A clear summer night is an awesome time to explore the fascinating sky above. The fall months provide extra incentive to explore the celestial sky due to majestic meteor showers seen across the horizon. The collection of stellar objects such as distant galaxies, star clusters and comets parading around the heavens creates an unparalleled (and free!) show. You don’t need x-ray vision, a telescope or even any prior experience to be a successful stargazer. Simply gather the right supplies and follow this guide for an astronomical adventure.
First, locate a dark area removed from the lights of civilization. Avoid a spot near tall trees or buildings so you have a clear view of the entire sky. Choose a night with little to no moon present, during the crescent or new moon phases. Your eyes will take around 30-45 minutes to truly adjust to the darkness, so be patient.
Once you’re settled in, try to discover a highly visible and recognized mark like the Big Dipper (Ursa Major) or the North Star (Polaris). With help from a customized star map and compass, expand from there to the more than 88 different constellations. As you examine constellations and your eyes gradually become accustomed to the sky, look for a variety of star colors. The temperature of the star determines their specific hue.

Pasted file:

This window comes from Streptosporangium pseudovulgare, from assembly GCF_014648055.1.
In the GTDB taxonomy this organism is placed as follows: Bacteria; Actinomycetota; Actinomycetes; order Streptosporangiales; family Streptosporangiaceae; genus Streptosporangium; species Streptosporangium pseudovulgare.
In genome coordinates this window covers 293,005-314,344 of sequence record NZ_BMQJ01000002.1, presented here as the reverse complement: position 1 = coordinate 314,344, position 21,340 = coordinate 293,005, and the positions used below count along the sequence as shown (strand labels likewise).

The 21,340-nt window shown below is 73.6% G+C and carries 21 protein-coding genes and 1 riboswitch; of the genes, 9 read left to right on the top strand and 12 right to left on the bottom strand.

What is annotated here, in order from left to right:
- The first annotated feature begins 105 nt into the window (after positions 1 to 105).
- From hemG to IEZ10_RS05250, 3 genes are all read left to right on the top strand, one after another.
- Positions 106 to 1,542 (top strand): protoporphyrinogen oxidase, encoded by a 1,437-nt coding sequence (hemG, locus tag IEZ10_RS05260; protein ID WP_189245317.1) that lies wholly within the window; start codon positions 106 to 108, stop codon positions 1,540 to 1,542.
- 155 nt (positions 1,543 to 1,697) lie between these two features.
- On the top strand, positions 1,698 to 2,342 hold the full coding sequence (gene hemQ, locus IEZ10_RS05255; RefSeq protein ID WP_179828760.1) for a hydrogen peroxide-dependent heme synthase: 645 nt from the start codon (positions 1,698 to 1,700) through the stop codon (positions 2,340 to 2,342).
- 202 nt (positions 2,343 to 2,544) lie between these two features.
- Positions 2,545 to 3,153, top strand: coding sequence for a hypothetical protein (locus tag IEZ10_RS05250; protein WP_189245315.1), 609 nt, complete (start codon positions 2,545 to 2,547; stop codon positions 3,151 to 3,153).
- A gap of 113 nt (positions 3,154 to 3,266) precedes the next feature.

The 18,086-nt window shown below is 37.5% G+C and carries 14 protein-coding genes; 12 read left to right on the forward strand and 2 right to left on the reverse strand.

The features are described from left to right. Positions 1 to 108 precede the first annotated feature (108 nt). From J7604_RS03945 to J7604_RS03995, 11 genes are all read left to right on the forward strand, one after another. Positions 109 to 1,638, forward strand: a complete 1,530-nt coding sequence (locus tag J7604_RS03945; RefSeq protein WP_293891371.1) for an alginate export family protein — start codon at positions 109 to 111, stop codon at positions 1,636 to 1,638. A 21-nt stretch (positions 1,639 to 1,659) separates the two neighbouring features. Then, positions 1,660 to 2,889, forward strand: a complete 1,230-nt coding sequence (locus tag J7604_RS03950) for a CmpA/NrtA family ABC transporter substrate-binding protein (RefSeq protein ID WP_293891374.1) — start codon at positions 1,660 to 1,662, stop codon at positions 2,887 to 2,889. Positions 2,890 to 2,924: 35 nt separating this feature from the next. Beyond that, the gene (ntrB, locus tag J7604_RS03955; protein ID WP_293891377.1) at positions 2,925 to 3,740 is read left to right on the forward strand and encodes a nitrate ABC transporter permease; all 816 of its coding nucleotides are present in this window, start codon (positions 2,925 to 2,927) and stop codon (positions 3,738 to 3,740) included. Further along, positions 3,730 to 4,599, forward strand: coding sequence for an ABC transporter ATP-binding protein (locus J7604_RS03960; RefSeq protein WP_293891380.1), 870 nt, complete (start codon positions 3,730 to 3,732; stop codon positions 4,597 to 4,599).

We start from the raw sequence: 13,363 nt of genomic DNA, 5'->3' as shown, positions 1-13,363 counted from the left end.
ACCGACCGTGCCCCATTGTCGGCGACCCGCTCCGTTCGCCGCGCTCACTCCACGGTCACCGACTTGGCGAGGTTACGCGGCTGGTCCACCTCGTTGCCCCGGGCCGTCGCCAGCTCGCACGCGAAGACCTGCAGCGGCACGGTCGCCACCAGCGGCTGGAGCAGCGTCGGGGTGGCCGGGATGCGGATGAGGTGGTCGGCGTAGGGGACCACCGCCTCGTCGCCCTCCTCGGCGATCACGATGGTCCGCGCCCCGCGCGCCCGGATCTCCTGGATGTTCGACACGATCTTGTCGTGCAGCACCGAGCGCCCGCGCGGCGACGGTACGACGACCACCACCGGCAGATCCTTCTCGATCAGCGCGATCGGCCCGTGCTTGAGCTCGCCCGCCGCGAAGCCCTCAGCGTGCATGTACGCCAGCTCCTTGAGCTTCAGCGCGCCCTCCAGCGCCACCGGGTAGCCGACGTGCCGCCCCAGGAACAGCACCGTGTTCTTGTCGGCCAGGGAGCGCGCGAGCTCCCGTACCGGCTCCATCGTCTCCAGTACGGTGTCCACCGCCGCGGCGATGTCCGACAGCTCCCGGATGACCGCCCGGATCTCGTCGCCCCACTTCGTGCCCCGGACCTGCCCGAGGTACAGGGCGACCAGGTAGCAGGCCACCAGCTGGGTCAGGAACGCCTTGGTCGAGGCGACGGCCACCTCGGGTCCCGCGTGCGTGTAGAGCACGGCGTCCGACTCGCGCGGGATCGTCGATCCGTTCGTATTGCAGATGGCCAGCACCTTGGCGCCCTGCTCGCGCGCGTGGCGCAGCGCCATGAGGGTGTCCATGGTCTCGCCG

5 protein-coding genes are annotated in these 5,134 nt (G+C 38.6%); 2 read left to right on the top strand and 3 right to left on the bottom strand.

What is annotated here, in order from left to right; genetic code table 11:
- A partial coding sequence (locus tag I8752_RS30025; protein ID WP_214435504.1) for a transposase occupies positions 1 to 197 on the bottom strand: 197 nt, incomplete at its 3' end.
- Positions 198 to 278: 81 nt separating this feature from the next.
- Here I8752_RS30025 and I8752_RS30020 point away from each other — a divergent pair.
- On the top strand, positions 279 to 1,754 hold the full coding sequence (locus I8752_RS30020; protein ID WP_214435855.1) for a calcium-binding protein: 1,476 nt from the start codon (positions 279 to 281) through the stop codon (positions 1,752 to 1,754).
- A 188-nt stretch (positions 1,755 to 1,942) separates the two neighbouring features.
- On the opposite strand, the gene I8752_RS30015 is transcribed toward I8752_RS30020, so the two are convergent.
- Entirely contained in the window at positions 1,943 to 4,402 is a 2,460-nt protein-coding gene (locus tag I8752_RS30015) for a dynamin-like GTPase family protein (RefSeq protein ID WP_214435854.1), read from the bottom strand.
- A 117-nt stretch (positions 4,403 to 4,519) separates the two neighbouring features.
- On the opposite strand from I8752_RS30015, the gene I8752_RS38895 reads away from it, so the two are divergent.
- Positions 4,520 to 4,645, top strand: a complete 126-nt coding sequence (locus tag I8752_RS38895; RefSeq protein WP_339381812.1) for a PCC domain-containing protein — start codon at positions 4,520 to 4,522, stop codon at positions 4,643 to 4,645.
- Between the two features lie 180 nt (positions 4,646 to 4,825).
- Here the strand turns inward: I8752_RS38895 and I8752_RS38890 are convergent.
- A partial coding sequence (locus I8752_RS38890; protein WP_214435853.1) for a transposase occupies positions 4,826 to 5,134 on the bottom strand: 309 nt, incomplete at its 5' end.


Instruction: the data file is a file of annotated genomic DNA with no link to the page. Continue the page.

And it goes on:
In addition to thousands of stars, five planets are visible to the naked eye: Mercury, Venus, Mars, Saturn, and Jupiter. Check your star chart for their precise coordinates throughout the year. With the addition of binoculars, you will be able to decipher detailed features of each, such as the famous rings of Saturn or Jupiter’s largest moon, Vesta, the brightest asteroid in the sky.
As you’re observing, keep an eye out for shooting stars. Usually too quick to be seen through binoculars, these tiny rock particles ignite as they enter Earth’s atmosphere.
So, grab your girlfriends, plan a romantic rendezvous with your man or even spend quality family time cosmic gazing tonight.
http://www.skymaps.com/ This awesome sight provides a free detailed star chart that you can download every month, with tips on constellation viewing and lists of objects to see with the naked eye, binoculars and a telescope.
http://stardate.org/nightsky/weekly.php StarDate online gives explanations and locations of astronomical activities tailored to each night of that week.
http://www.Earthsky.org/tonight Provides daily updates on what to look for in the night sky.
http://www.skyandtelescope.com/observing/ataglance/ For a weekly update on what’s visible near you, check out this site from Sky and Telescope magazine.
http://www.nasa.gov Current information from NASA about galactic activities, such as the movement of satellites and asteroids.
To create an out-of-this-world experience, don’t forget these essential supplies:
- One large blanket or a couple of sleeping bags
- Lounging chair (If laying on the ground isn’t really your thing)
- Star map (Download a version specific to your location at www.skymaps.com)
- Telescope or binoculars (Optional but helpful)
- Small flashlight (Preferably red LED; found at any home store like Target or Home Depot because it’s easier on the super sensitive eyes and helps retain night vision)
- Jacket (Even in the summer, the temperature can drop significantly when the sun goes down)
- Thermos of coffee or tea to keep you warm and awake